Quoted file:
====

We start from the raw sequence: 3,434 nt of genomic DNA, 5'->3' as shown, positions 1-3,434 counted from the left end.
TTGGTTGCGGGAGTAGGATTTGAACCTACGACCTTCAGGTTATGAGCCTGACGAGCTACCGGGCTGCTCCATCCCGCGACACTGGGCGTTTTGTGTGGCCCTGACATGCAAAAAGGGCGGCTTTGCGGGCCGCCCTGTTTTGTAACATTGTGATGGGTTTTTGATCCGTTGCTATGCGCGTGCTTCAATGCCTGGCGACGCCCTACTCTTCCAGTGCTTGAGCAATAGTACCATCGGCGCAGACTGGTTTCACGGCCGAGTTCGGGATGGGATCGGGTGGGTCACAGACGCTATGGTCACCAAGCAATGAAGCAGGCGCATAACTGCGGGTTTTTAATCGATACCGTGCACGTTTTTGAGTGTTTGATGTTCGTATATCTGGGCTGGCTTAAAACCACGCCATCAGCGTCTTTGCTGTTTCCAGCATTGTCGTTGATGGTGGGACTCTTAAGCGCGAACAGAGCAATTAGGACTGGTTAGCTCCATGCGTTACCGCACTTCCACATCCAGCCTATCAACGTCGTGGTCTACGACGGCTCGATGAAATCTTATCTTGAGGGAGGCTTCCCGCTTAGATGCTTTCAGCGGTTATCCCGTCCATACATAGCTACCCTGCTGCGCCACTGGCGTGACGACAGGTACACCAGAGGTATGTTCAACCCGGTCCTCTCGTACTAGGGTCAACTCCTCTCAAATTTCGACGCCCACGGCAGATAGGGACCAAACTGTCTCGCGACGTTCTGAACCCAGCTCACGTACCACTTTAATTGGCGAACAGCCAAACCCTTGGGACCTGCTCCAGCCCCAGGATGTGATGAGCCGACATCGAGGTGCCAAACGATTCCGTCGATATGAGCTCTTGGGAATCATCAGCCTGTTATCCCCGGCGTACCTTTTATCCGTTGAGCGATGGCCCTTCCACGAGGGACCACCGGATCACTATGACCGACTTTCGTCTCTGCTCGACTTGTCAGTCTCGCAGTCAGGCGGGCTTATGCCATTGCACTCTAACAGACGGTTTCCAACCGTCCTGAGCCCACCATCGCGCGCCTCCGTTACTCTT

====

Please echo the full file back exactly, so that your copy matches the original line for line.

We start from the raw sequence: 3,434 nt of genomic DNA, 5'->3' as shown, positions 1-3,434 counted from the left end.
TTGGTTGCGGGAGTAGGATTTGAACCTACGACCTTCAGGTTATGAGCCTGACGAGCTACCGGGCTGCTCCATCCCGCGACACTGGGCGTTTTGTGTGGCCCTGACATGCAAAAAGGGCGGCTTTGCGGGCCGCCCTGTTTTGTAACATTGTGATGGGTTTTTGATCCGTTGCTATGCGCGTGCTTCAATGCCTGGCGACGCCCTACTCTTCCAGTGCTTGAGCAATAGTACCATCGGCGCAGACTGGTTTCACGGCCGAGTTCGGGATGGGATCGGGTGGGTCACAGACGCTATGGTCACCAAGCAATGAAGCAGGCGCATAACTGCGGGTTTTTAATCGATACCGTGCACGTTTTTGAGTGTTTGATGTTCGTATATCTGGGCTGGCTTAAAACCACGCCATCAGCGTCTTTGCTGTTTCCAGCATTGTCGTTGATGGTGGGACTCTTAAGCGCGAACAGAGCAATTAGGACTGGTTAGCTCCATGCGTTACCGCACTTCCACATCCAGCCTATCAACGTCGTGGTCTACGACGGCTCGATGAAATCTTATCTTGAGGGAGGCTTCCCGCTTAGATGCTTTCAGCGGTTATCCCGTCCATACATAGCTACCCTGCTGCGCCACTGGCGTGACGACAGGTACACCAGAGGTATGTTCAACCCGGTCCTCTCGTACTAGGGTCAACTCCTCTCAAATTTCGACGCCCACGGCAGATAGGGACCAAACTGTCTCGCGACGTTCTGAACCCAGCTCACGTACCACTTTAATTGGCGAACAGCCAAACCCTTGGGACCTGCTCCAGCCCCAGGATGTGATGAGCCGACATCGAGGTGCCAAACGATTCCGTCGATATGAGCTCTTGGGAATCATCAGCCTGTTATCCCCGGCGTACCTTTTATCCGTTGAGCGATGGCCCTTCCACGAGGGACCACCGGATCACTATGACCGACTTTCGTCTCTGCTCGACTTGTCAGTCTCGCAGTCAGGCGGGCTTATGCCATTGCACTCTAACAGACGGTTTCCAACCGTCCTGAGCCCACCATCGCGCGCCTCCGTTACTCTT